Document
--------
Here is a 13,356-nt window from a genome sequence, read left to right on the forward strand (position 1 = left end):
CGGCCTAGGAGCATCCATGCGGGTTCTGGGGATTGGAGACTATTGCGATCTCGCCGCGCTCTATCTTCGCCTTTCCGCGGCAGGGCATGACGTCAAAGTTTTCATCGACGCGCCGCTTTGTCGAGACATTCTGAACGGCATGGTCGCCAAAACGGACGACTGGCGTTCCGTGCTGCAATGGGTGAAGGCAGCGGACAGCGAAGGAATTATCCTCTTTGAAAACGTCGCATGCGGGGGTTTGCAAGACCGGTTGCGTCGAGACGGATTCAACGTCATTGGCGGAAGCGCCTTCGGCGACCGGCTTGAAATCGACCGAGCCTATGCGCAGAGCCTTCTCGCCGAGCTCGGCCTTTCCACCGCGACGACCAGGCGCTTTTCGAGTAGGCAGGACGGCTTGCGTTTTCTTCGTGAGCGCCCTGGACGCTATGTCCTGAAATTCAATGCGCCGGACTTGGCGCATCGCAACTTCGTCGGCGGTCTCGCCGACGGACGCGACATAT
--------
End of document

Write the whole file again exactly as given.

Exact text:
Here is a 13,356-nt window from a genome sequence, read left to right on the forward strand (position 1 = left end):
CGGCCTAGGAGCATCCATGCGGGTTCTGGGGATTGGAGACTATTGCGATCTCGCCGCGCTCTATCTTCGCCTTTCCGCGGCAGGGCATGACGTCAAAGTTTTCATCGACGCGCCGCTTTGTCGAGACATTCTGAACGGCATGGTCGCCAAAACGGACGACTGGCGTTCCGTGCTGCAATGGGTGAAGGCAGCGGACAGCGAAGGAATTATCCTCTTTGAAAACGTCGCATGCGGGGGTTTGCAAGACCGGTTGCGTCGAGACGGATTCAACGTCATTGGCGGAAGCGCCTTCGGCGACCGGCTTGAAATCGACCGAGCCTATGCGCAGAGCCTTCTCGCCGAGCTCGGCCTTTCCACCGCGACGACCAGGCGCTTTTCGAGTAGGCAGGACGGCTTGCGTTTTCTTCGTGAGCGCCCTGGACGCTATGTCCTGAAATTCAATGCGCCGGACTTGGCGCATCGCAACTTCGTCGGCGGTCTCGCCGACGGACGCGACATAT